You want to build a relationship with each and every one of your accounting clients. To do that, you need strong client communication. But when you’re juggling dozens or even hundreds of clients, effective communication is easier said than done.
Read on for some quick wins that can help you improve client communication when you’re strapped for time.
5 Tips to improve client communication
Miscommunication and other communication issues can lead to more work, longer hours, and frustrated clients (and nobody wants to deal with rude clients).
Here are five tips on how to improve client communication.
1. Communicate regularly
When you have dozens of clients, you may be inclined to limit the number of check-ins between scheduled meetings. But, this could end up causing more work for you down the line.
According to one CPA, the following is a way to strengthen your client relationship while also cutting down your time:
Review of the monthly or quarterly financial statement with the client: If this is done once in a great while, it could take an hour or longer. When done on a regular, i.e., monthly, basis, a meaningful discussion via the phone or virtually could be done in no more than 10 to 15 minutes per client. A partner or owner with 50 business clients would be spending two days a month or 10 percent of their work time interacting at the highest level with their clients. To me, this is a formula that would have you never lose a client.”
Schedule frequent check-ins with your clients to foster communication and enhance your relationship.
2. Expand your client communication strategy
Sticking strictly to in-person meetings is so 1999. Now, you can communicate with your clients across numerous channels. In fact, some clients expect it.
Expand your client communication strategy to meet your clients where they are. Don’t be afraid to get creative.
You can try new communication methods like:
- Email newsletters
- Virtual meetings
- Video messages
Not all client meetings need to be 1:1. You can use webinars or other group meetings to answer common questions and address upcoming tax changes or news.
3. Be clear and concise
Don’t bury the lede!
Journalists are familiar with the phrase “burying the lede.” It’s when a writer doesn’t give you the newsworthy part of the story at the very beginning. They wait—and the reader gets confused and loses interest.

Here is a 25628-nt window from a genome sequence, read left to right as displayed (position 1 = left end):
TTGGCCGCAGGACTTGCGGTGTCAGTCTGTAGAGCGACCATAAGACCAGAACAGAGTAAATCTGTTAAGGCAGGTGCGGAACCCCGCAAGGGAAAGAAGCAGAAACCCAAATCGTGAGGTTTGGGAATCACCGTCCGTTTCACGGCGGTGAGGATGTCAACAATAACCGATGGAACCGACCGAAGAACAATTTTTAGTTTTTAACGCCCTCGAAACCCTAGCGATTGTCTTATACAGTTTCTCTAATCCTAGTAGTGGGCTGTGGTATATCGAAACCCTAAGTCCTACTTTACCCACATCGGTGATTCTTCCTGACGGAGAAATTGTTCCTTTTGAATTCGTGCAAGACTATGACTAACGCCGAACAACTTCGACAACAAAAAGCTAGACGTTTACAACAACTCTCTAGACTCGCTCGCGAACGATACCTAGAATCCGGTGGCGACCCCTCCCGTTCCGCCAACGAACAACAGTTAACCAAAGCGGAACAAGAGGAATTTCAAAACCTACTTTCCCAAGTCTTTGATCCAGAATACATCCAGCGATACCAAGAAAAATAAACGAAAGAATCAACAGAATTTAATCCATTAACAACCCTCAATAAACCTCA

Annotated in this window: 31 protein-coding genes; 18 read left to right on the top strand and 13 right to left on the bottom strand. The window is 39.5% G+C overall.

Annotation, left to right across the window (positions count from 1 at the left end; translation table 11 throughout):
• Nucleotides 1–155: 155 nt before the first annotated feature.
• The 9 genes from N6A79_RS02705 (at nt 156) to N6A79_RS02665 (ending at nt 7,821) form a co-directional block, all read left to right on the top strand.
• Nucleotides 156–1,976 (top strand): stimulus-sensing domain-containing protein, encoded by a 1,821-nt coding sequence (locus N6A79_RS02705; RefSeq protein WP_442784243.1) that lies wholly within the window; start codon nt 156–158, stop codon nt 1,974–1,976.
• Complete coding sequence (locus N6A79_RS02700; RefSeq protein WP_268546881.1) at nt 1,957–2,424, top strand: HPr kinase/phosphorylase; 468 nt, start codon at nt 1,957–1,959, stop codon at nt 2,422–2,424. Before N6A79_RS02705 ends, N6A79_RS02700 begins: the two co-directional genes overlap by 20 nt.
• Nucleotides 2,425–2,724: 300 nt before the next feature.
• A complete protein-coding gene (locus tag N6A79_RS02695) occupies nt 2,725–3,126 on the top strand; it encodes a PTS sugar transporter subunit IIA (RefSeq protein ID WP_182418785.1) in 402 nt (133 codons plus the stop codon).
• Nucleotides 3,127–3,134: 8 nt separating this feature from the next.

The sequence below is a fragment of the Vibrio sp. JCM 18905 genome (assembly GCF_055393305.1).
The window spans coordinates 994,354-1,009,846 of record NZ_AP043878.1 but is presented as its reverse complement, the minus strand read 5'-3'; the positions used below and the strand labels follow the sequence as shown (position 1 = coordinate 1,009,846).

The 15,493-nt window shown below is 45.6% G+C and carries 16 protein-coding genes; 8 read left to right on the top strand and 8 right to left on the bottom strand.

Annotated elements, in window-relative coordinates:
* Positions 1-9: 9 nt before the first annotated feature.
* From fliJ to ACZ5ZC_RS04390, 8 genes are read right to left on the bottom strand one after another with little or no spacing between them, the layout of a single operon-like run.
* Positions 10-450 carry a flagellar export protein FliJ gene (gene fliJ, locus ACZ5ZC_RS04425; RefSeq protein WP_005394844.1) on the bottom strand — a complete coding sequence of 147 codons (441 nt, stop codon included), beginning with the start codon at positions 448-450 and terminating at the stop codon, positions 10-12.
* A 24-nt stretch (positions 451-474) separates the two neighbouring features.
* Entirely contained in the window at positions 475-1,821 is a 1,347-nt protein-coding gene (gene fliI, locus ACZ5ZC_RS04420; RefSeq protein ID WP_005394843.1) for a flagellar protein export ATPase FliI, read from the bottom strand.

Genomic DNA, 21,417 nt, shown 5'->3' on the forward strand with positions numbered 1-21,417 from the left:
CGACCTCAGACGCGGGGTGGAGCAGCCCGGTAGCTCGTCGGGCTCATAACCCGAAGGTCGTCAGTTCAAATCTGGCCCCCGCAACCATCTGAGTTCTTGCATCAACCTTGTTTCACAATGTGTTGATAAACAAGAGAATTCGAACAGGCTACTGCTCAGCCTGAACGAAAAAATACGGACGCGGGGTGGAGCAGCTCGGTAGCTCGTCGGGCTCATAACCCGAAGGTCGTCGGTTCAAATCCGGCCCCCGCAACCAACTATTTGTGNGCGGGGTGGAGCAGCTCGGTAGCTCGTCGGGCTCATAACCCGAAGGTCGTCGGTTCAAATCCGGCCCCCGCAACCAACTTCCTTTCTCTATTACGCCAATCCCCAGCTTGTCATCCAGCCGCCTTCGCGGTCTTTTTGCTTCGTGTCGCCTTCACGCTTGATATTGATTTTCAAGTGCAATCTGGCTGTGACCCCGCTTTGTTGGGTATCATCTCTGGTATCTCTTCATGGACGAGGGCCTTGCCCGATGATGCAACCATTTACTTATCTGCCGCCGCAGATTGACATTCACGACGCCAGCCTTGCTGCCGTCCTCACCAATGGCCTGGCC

When you’re reading a news article, you want to know exactly why the story matters immediately. Your clients want the same thing. They want to know why what you’re saying matters…
…which is why you need to be clear and concise when working with your clients. Not to mention, you don’t want to confuse your clients with accounting jargon or overly-detailed information.
Have you ever said one thing and watched your client do something completely different? It’s not always because you have a stubborn client—sometimes, it’s because something got lost in translation.
Clear and concise communication:
- Cuts back on misunderstandings
- Solidifies expectations
- Boosts client confidence
- Respects your clients’ time (they’re busy running their business, after all!)
- Increases transparency
In addition to making sure your spoken and written communication is clear and concise, you can also use visual aids, like graphs and charts.
4. Empathize with your clients
“My business is drowning in debt, and we’ve seen a sharp decline in customers these past two years.”
Translation: “I’ve poured my heart and soul into my company, and it’s not working. How will I handle it if I need to close my doors for good?”
Empathy is perhaps one of the most important communication skills you can have in your accounting practice. You’re not just your clients’ tax professional—you’re their trusted advisor, too. And sometimes, your advice isn’t what your clients want to hear.
For effective communication with clients, work on empathizing with them and their situations. How would you feel if you were in their shoes? You’ll still need to give hard truths, but your delivery may change because of adding a little more empathy.
Improving your empathy skills may help you:
- Deepen your investment in your clients’ businesses
- Have a deeper understanding of their specific pain points
- Develop tailored solutions
- Build mutual trust and respect
5. Become an active listener
Empathy is a key communication skill, but it’s not the only one. Another communication skill that’s important for your client relationships is active listening.
Active listening is the process of fully hearing and paying attention to what someone is saying. Looking at your phone, multitasking, or thinking of what you’re going to say when someone is talking are examples of what not to do.
To improve your active listening skills, you should:
- Give clients your complete and undivided attention
- Avoid interrupting while they’re talking
- Repeat back to them what you heard
- Ask clarifying questions to make sure you’re on the same page
Looking to save even more time? Partner with Patriot Software to bring accounting and payroll software to your clients! Patriot’s Partner Program offers discounts for accounting partners, free USA-based support, and more.This is not intended as legal advice; for more information, please click here.